During World Wars I and II, it was observed that Dutch soldiers would take swigs from bottles they kept on their belts before going into battle. The English troops noticed how these soldiers fought valiantly and without fear, and called this elixir “Dutch courage.” The English would later attempt to reproduce this elixir and named it…Gin.
Yet true genever is distilled in pot stills from grain mash and real herbs, for greater smoothness and flavor. Genever is the national spirit of Belgium and has been enjoyed for over 500 years. A protected product of origin like French champagne or Scotch whiskey, genever can only be produced in Belgium and the Netherlands. Since the import of genever to the U.S. was six times greater than gin in the early 1800′s, many classic gin cocktails were actually made with genever.
The Belgians drink genever ice cold. You can drink it straight, as a shot, in a flight or cocktail. Today, Diep 9 Genever puts a modern twist on this classic spirit by infusing genever with pure fruit or all-natural cream for a fresh, smooth taste. Diep, which is Dutch for deep, refers to genever’s fascinating history. The 9 refers to the nine botanicals used to flavor Diep 9, like juniper berries, sweet orange peel, nutmeg, pepper, cinnamon and coriander. Try these cocktails at home.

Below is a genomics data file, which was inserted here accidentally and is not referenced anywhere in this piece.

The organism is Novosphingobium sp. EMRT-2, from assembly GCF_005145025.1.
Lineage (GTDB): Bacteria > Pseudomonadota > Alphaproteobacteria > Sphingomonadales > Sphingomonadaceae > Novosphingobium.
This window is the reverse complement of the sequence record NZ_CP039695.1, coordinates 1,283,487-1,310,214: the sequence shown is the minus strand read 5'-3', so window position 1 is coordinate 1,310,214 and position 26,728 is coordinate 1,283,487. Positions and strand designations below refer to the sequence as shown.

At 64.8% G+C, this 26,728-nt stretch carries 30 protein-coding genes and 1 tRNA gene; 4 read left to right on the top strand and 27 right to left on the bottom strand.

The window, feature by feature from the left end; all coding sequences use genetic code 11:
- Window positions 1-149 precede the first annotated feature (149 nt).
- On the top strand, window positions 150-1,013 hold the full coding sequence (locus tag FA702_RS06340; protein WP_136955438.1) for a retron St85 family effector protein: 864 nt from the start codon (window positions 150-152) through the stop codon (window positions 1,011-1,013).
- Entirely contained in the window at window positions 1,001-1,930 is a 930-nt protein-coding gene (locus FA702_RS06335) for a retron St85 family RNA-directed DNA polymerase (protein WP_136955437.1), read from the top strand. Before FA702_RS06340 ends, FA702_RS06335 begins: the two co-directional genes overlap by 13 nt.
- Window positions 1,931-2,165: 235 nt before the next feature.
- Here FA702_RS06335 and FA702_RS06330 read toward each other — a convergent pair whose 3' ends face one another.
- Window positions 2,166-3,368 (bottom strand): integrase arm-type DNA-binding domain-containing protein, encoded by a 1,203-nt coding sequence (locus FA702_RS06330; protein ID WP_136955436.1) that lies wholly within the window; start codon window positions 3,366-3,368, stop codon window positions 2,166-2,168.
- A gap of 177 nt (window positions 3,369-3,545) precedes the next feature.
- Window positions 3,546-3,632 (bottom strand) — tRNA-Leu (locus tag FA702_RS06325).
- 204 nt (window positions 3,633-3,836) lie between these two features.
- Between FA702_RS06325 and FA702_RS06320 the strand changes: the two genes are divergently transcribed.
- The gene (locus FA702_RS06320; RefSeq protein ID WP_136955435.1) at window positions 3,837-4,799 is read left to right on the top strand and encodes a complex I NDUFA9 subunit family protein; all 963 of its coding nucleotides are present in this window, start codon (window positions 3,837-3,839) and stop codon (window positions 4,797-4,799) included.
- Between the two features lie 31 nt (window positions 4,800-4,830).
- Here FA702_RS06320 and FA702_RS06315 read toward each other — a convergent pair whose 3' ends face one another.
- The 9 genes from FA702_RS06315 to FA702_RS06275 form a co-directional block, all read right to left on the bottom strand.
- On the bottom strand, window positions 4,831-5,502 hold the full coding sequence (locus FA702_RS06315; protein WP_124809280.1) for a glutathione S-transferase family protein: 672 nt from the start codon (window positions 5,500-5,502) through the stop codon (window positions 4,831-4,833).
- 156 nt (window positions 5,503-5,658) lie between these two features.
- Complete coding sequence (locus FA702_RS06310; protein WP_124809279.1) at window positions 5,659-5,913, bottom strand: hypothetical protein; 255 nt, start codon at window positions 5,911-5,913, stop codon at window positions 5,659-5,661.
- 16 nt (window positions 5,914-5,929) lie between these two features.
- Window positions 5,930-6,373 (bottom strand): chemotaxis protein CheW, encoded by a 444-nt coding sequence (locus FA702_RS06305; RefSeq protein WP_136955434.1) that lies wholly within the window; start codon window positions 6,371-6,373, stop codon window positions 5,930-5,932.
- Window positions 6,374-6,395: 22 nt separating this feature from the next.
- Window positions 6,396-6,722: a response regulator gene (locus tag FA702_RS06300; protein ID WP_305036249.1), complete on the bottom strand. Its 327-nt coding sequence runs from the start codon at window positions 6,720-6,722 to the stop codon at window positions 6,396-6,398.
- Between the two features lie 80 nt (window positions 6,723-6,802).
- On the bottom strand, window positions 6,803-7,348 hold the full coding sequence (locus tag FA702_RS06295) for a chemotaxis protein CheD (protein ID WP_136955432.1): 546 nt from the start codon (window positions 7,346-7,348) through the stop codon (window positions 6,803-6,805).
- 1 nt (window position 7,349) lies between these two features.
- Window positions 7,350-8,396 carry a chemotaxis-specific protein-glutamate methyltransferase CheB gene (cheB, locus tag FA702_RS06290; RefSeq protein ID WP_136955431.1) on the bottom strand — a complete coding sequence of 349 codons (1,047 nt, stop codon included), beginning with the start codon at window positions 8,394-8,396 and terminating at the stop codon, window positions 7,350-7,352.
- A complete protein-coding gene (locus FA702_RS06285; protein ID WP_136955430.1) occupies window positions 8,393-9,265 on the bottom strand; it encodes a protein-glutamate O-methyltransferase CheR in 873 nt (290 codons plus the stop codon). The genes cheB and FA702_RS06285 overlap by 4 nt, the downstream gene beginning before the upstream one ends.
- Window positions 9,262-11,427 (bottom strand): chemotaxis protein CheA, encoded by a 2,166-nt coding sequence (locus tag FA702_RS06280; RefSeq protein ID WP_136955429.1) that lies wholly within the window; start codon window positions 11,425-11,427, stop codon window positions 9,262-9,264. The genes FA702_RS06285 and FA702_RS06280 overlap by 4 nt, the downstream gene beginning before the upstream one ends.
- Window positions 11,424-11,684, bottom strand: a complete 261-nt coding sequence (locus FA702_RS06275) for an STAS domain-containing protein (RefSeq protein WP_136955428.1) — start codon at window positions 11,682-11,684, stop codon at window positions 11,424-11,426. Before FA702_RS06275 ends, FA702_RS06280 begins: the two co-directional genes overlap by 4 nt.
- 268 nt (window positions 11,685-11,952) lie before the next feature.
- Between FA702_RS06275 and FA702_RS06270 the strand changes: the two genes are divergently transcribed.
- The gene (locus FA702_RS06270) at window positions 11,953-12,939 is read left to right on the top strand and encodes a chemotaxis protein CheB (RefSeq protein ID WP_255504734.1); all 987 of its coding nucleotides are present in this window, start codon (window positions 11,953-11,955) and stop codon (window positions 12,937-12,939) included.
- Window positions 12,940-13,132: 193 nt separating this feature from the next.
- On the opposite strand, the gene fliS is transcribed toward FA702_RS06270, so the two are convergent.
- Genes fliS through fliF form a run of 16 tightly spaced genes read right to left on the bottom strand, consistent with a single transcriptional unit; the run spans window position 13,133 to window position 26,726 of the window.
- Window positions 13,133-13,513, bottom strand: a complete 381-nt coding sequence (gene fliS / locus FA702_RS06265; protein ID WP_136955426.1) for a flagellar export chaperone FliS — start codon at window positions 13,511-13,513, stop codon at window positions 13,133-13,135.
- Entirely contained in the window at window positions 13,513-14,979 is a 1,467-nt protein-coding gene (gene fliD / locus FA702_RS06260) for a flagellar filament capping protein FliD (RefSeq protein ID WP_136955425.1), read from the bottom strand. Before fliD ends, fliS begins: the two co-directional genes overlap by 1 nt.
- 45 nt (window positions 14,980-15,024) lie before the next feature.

½ Diep 9 Apple Genever
¼ cranberry juice
Shake the first two ingredients with ice and strain into a chilled glass. Top with champagne.
¼ Diep 9 Vanilla Genever
1/8 coconut rum
1/8 hazelnut liqueur
¼ Diep 9 Chocolate Genever
Shake with ice and strain into a chilled glass.
Mary was born and raised in New York City where her family owned restaurants. Instead of eating dirt on the playground, she ate duck blood, beef tripe and pork belly. She cut her teeth at The Mandarin Oriental and The Ritz-Carlton hotels, working with Barbra Streisand, Vanessa Williams, Michael Stipe, LeVar Burton, Jane Krakowski and others. Mary founded Girl Meets Food in 2009 as a cover for her debilitating addiction to fried chicken and was named Washington Post’s “Favorite Local Foodie.” After 13 years in hospitality, she started freelance writing for USA Today, The Washington Post, Eater, Washington City Paper, and more. Today, she provides digital marketing for hospitality clients as a content creator who’s contently creating content.